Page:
Why it matters: It's an international rebuke of the Trump administration's handling of the pandemic. Millions of American tourists travel to the EU every summer, but that's unlikely to happen until the U.S. gets the virus under control.

  • Travelers around the world have been banned from traveling to the EU since mid-March, but countries have been starting to lift travel restrictions to fellow member states within the bloc over the past few weeks.
  • The final decision on which countries will be excluded from the EU's list of admissible travelers is expected early next week, before the bloc reopens on July 1.

What's new: The full list of countries designated as safe for tourism was finalized on Friday, per the Times, and includes Australia, Canada, Japan, South Korea, Thailand, New Zealand, Rwanda and the Vatican, per the Times.

Between the lines: Member states are considering two potential lists of acceptable travelers, depending on how their countries are faring during the pandemic, according to the Times.

  • Both lists reportedly include China, as well as developing nations like Uganda, Cuba and Vietnam.

The big picture: Trump infuriated European leaders when he suddenly announced a ban on most EU citizens traveling to the U.S. in mid-March, when Italy, Spain and others were struggling to handle their outbreaks.

  • Today, Europe has mostly curbed the spread of the virus and emerged from lockdown, while new cases in the U.S. are continuing to grow.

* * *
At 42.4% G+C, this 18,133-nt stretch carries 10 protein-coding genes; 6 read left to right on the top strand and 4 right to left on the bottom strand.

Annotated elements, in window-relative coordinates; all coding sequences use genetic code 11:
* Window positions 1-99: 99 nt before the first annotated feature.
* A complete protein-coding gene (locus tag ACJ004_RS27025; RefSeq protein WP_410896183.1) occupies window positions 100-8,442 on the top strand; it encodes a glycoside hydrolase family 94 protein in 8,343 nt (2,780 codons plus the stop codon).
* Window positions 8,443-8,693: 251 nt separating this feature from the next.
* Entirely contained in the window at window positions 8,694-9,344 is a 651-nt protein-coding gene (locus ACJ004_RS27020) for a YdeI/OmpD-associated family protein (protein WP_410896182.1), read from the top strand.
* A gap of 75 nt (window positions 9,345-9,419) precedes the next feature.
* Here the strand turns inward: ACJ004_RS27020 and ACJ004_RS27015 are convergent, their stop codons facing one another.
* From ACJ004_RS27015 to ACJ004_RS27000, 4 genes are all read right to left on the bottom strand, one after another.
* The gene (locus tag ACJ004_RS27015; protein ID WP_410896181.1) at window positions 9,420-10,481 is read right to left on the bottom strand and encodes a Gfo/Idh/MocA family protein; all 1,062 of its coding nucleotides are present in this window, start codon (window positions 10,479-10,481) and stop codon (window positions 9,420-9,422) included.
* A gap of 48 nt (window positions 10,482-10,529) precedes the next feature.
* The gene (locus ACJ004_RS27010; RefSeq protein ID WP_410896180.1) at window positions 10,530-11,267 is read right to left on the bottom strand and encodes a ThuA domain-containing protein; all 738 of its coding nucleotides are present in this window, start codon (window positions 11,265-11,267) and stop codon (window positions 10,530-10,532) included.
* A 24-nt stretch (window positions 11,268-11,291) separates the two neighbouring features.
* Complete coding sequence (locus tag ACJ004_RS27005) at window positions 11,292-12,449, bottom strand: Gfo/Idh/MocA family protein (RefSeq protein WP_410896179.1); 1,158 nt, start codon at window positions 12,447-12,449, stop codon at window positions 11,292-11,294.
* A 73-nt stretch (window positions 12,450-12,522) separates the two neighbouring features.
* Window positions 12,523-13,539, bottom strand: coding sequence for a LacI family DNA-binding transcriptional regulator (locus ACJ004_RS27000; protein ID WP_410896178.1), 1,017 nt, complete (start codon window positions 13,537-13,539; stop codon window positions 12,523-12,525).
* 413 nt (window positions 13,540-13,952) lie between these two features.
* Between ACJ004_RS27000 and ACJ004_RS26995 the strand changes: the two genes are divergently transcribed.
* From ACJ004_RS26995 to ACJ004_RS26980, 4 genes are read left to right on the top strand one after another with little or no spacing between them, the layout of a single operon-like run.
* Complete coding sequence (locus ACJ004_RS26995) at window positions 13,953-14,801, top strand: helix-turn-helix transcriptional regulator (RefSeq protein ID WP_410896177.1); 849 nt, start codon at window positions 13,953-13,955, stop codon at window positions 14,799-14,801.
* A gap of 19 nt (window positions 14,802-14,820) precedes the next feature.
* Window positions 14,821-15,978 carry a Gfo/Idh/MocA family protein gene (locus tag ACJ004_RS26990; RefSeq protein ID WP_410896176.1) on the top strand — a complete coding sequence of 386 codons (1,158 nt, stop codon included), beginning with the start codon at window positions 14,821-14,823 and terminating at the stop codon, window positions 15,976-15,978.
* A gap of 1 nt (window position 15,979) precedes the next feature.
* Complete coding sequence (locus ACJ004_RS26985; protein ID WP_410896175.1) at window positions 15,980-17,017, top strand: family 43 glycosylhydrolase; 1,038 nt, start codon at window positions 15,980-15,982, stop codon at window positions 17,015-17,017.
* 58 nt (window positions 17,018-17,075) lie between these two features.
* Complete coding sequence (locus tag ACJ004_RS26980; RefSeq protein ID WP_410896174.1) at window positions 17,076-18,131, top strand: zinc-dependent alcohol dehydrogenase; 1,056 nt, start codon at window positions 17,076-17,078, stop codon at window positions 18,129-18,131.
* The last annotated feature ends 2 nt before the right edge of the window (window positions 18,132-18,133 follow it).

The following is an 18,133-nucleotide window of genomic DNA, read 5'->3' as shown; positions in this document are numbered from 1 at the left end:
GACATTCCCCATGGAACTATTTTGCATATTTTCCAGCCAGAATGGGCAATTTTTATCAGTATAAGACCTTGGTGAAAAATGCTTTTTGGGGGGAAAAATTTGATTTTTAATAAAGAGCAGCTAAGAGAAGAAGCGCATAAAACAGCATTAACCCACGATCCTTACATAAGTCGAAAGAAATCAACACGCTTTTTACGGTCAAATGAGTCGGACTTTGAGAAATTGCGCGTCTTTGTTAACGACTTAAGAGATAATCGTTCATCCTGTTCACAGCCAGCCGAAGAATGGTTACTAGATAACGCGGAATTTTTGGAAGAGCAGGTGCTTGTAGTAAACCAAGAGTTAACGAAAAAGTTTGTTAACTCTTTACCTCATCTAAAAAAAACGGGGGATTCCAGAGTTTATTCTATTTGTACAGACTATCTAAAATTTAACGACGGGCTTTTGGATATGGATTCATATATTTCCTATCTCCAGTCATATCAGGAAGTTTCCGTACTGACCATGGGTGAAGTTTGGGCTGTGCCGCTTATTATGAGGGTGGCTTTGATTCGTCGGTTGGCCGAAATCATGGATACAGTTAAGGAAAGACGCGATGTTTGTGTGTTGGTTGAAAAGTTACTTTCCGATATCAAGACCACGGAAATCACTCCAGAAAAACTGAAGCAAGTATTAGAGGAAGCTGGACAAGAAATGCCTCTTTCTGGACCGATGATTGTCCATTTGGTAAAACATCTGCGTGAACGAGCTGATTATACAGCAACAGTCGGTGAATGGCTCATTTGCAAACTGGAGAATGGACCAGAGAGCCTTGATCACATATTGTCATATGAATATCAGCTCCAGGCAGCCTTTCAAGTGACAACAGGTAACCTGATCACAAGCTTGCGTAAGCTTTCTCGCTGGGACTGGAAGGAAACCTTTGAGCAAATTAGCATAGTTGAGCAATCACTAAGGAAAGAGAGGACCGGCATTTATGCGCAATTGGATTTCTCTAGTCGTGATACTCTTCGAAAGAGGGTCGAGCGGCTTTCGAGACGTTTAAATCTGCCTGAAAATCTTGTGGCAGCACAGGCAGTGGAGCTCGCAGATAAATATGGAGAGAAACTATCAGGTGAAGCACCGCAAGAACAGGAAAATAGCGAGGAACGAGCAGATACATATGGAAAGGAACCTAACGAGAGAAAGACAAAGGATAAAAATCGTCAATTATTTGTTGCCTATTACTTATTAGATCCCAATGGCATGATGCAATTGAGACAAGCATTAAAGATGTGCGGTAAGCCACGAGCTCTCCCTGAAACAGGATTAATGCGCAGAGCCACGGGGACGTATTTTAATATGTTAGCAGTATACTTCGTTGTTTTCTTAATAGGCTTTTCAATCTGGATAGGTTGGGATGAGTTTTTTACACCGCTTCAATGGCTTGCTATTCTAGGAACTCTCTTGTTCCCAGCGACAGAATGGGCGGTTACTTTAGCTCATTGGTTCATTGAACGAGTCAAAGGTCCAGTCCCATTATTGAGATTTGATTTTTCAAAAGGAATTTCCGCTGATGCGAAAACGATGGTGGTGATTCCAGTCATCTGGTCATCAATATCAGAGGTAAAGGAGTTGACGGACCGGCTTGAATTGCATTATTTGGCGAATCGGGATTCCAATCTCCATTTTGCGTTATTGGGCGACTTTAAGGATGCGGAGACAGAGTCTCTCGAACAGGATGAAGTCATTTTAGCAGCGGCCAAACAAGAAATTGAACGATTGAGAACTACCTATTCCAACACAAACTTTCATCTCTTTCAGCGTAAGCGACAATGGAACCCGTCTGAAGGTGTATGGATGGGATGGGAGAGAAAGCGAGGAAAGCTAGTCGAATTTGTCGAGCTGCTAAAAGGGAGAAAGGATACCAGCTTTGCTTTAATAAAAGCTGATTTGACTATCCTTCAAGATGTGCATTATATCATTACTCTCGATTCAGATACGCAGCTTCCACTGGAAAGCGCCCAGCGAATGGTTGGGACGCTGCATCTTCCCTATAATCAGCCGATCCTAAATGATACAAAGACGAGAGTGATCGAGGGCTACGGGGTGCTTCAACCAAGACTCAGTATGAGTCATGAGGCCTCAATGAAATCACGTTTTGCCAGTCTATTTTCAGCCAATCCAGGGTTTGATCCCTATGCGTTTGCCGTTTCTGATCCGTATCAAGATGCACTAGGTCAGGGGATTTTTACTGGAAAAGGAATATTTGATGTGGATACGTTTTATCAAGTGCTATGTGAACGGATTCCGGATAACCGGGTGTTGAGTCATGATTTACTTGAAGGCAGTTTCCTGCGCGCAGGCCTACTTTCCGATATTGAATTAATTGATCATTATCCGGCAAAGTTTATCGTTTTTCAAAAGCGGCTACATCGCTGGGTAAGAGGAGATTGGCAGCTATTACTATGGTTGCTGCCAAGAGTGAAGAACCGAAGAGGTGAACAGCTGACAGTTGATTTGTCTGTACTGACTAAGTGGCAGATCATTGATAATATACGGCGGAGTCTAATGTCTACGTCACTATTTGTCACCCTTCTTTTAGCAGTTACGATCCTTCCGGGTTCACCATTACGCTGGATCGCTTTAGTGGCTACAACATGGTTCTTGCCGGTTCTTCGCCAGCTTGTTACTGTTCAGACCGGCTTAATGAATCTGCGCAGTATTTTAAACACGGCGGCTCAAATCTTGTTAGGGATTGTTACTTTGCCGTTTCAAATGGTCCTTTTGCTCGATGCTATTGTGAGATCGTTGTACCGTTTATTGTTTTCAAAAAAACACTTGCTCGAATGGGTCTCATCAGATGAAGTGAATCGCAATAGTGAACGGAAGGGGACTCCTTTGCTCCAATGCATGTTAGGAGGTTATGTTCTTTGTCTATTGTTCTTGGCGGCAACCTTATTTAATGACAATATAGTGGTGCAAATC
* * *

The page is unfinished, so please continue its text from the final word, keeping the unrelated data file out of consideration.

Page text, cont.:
• The U.S. has so far reported more than 2.3 million cases and seen more than 120,000 deaths from the virus, according to Johns Hopkins University data.
Screenshot: NBC's "Meet the Press"

Go deeper: U.S. coronavirus cases are increasing, but deaths aren't — yet

Editor's note: This story has been updated to include the full list of countries designated as safe for tourism.

Go deeper

Polls open in New Zealand's "Covid election"

People line up to vote at Highbury Shopping Center in Auckland, New ealand, on Saturday. Photo: Rebecca Falconer/Axios

AUCKLAND, New Zealand — National polls opened for early voting on Saturday for what Prime Minister Jacinda Ardern has called the "Covid election."

Driving the news: NZ quashed the virus after one of the world's toughest lockdowns and went 102 days with no detected cases before COVID-19 re-emerged. There are now seven active domestic cases.

Updated Oct 5, 2020 - World

New Zealand "beat the virus again," PM Jacinda Ardern says

New Zealand Prime Minister Jacinda Ardern participates in early voting at the Mt. Eden War Memorial Hall in Auckland on Saturday. Photo: Hannah Peters/Getty Images

Auckland will join the rest of New Zealand this week in enjoying no domestic coronavirus restrictions after the city's outbreak was deemed "under control," Prime Minister Jacinda Ardern announced Monday.

Driving the news: The second COVID-19 outbreak that began in August in New Zealand's most populous city grew to 179 cases, Ardern said at a briefing. "Only five people from the cluster are yet to recover," she said.

Institutionalizing Trumpism

Protesters supporting Donald Trump march down Fifth Avenue in March. Photo: John Minchillo/AP

Republican officials are rendering an unequivocal verdict: They want to cement former President Trump's politics and policies into the foundation of the GOP for many years to come.

Why it matters: The debate over Trump's post-election hold on the GOP is over — it has gotten stronger since the Jan. 6 storming of the Capitol.